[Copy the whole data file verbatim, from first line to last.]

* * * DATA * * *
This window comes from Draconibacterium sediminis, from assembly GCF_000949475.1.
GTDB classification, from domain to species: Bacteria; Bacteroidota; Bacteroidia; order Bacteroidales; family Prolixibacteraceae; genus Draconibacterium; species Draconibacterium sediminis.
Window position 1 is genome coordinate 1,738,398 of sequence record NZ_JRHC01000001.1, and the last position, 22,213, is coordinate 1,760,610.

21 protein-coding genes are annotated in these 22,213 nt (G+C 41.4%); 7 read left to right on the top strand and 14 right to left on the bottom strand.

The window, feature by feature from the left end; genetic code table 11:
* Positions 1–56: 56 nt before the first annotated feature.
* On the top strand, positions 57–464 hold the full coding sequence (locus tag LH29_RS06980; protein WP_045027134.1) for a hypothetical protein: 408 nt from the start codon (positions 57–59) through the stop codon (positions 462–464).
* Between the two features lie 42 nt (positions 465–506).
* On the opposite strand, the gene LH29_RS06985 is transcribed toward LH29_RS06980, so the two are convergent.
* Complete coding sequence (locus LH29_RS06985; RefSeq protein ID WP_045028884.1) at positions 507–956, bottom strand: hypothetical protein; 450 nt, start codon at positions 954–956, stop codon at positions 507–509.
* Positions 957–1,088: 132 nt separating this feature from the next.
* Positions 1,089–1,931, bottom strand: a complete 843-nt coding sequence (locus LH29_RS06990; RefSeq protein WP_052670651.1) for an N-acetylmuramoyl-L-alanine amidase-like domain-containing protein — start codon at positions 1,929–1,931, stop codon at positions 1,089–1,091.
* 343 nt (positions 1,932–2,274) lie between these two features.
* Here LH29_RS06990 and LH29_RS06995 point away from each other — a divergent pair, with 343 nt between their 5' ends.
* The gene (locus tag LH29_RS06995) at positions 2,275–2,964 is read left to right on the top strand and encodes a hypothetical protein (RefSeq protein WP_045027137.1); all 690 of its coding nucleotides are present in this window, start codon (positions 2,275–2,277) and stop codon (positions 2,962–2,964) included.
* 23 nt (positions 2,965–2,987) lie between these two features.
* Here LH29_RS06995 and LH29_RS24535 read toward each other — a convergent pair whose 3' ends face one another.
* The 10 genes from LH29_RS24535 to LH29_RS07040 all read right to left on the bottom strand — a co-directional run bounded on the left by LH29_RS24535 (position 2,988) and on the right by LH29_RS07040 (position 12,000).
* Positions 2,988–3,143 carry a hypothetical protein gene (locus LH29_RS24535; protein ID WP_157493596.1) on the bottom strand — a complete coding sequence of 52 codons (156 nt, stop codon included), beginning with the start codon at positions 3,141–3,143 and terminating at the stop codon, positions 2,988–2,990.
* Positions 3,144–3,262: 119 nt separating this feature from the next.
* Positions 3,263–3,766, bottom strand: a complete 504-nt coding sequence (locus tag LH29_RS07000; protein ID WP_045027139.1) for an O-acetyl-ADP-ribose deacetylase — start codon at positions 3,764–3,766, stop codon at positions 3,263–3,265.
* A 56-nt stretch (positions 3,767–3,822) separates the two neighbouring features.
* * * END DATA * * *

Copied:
This window comes from Draconibacterium sediminis, from assembly GCF_000949475.1.
GTDB classification, from domain to species: Bacteria; Bacteroidota; Bacteroidia; order Bacteroidales; family Prolixibacteraceae; genus Draconibacterium; species Draconibacterium sediminis.
Window position 1 is genome coordinate 1,738,398 of sequence record NZ_JRHC01000001.1, and the last position, 22,213, is coordinate 1,760,610.

21 protein-coding genes are annotated in these 22,213 nt (G+C 41.4%); 7 read left to right on the top strand and 14 right to left on the bottom strand.

The window, feature by feature from the left end; genetic code table 11:
* Positions 1–56: 56 nt before the first annotated feature.
* On the top strand, positions 57–464 hold the full coding sequence (locus tag LH29_RS06980; protein WP_045027134.1) for a hypothetical protein: 408 nt from the start codon (positions 57–59) through the stop codon (positions 462–464).
* Between the two features lie 42 nt (positions 465–506).
* On the opposite strand, the gene LH29_RS06985 is transcribed toward LH29_RS06980, so the two are convergent.
* Complete coding sequence (locus LH29_RS06985; RefSeq protein ID WP_045028884.1) at positions 507–956, bottom strand: hypothetical protein; 450 nt, start codon at positions 954–956, stop codon at positions 507–509.
* Positions 957–1,088: 132 nt separating this feature from the next.
* Positions 1,089–1,931, bottom strand: a complete 843-nt coding sequence (locus LH29_RS06990; RefSeq protein WP_052670651.1) for an N-acetylmuramoyl-L-alanine amidase-like domain-containing protein — start codon at positions 1,929–1,931, stop codon at positions 1,089–1,091.
* 343 nt (positions 1,932–2,274) lie between these two features.
* Here LH29_RS06990 and LH29_RS06995 point away from each other — a divergent pair, with 343 nt between their 5' ends.
* The gene (locus tag LH29_RS06995) at positions 2,275–2,964 is read left to right on the top strand and encodes a hypothetical protein (RefSeq protein WP_045027137.1); all 690 of its coding nucleotides are present in this window, start codon (positions 2,275–2,277) and stop codon (positions 2,962–2,964) included.
* 23 nt (positions 2,965–2,987) lie between these two features.
* Here LH29_RS06995 and LH29_RS24535 read toward each other — a convergent pair whose 3' ends face one another.
* The 10 genes from LH29_RS24535 to LH29_RS07040 all read right to left on the bottom strand — a co-directional run bounded on the left by LH29_RS24535 (position 2,988) and on the right by LH29_RS07040 (position 12,000).
* Positions 2,988–3,143 carry a hypothetical protein gene (locus LH29_RS24535; protein ID WP_157493596.1) on the bottom strand — a complete coding sequence of 52 codons (156 nt, stop codon included), beginning with the start codon at positions 3,141–3,143 and terminating at the stop codon, positions 2,988–2,990.
* Positions 3,144–3,262: 119 nt separating this feature from the next.
* Positions 3,263–3,766, bottom strand: a complete 504-nt coding sequence (locus tag LH29_RS07000; protein ID WP_045027139.1) for an O-acetyl-ADP-ribose deacetylase — start codon at positions 3,764–3,766, stop codon at positions 3,263–3,265.
* A 56-nt stretch (positions 3,767–3,822) separates the two neighbouring features.